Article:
Photosynthesis is a photochemical process that requires light to convert carbon dioxide and water to carbohydrates, starch and sugars. Most plants respond to increasing light intensity with increasing photosynthetic rates. Some plants require the shade to grow well and must avoid exposure to sunlight. These shade loving plants respond to photosynthesis with more sensitivity to low levels of solar irradiance than do sun loving plants but the sun plant has a greater photosynthetic rate in full sunlight than does the shade plant.
Aquatic plants respond to light in the same way as that of land plants.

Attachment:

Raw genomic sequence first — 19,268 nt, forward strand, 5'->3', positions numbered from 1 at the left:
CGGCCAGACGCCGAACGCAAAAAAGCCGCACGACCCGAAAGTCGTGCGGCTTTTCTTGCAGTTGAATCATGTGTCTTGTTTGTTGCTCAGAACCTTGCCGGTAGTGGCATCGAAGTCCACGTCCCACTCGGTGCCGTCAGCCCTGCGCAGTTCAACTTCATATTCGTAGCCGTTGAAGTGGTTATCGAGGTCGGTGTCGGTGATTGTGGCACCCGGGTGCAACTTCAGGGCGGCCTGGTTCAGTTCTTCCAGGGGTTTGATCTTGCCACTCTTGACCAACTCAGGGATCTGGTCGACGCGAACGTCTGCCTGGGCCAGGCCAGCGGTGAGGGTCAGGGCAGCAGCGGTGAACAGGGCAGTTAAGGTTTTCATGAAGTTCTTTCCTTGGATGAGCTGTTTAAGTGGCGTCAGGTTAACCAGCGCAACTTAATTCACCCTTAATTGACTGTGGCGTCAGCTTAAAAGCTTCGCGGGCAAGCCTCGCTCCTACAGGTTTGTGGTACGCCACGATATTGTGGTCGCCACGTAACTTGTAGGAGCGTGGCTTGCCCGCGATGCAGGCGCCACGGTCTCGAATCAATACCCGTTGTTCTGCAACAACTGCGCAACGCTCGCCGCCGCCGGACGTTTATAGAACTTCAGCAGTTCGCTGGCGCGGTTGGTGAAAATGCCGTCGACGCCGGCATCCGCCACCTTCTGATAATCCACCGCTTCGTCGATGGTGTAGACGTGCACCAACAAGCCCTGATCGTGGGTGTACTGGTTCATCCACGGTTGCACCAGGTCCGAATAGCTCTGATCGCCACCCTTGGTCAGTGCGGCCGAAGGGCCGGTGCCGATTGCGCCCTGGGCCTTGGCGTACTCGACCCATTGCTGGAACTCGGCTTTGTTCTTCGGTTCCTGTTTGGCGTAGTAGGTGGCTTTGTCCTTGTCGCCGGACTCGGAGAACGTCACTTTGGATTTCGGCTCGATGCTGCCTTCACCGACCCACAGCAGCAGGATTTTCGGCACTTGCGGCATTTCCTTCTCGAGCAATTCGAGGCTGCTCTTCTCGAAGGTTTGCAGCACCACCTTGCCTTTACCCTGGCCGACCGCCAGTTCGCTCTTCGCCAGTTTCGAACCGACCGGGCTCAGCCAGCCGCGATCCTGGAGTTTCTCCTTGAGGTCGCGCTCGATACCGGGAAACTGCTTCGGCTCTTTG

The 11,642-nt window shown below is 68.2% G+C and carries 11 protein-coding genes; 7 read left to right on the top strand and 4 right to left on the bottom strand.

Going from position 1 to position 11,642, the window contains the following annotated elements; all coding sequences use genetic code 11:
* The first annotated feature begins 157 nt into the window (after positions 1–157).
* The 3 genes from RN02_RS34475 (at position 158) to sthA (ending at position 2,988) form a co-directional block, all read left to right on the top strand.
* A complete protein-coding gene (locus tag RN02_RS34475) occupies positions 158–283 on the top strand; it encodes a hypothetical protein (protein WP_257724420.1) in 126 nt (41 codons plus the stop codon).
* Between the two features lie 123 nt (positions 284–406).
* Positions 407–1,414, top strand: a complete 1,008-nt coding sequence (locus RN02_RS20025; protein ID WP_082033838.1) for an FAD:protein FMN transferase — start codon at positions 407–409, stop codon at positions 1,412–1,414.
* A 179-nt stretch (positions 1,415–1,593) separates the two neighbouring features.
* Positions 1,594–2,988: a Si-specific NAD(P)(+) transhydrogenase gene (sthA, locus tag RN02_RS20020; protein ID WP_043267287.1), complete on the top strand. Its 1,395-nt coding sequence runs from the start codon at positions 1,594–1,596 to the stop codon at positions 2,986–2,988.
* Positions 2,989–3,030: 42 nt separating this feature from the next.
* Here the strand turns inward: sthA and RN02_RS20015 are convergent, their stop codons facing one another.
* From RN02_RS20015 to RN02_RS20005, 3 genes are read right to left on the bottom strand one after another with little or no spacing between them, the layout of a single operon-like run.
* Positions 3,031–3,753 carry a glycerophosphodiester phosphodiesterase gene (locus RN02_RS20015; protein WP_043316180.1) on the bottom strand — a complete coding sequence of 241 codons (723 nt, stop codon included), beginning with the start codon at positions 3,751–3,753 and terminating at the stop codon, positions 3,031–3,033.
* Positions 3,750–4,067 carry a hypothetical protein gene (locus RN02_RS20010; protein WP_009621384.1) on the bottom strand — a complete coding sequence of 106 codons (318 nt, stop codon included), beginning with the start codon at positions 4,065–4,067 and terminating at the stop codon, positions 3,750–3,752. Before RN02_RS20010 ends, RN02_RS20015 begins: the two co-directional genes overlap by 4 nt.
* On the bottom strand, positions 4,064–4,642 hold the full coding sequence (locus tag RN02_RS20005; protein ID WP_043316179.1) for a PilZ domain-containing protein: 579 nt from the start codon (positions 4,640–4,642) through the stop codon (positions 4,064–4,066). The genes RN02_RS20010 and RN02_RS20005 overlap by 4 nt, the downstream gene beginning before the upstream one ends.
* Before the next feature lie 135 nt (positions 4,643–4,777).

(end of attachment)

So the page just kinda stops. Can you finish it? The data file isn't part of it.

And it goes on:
Animals respond to light in a number of different ways. Some organisms have a biological clock, which is a physiological mechanism for determining time. Some of these biological clocks seem to be regulated by external factors. Some plants and animals possess responses having about a 24 hour periodicity. These are called circadian raythorns. These timing mechanisms regulate endocrine changes, gonadal development, color changes in birds in spring and autumn mating behavior in moths, insect feeding, flowering and many other responses. Light intensity and day length clearly are important in these cases. If environmental changes occur it may have a direct impact on the biological clock of many plants and animals.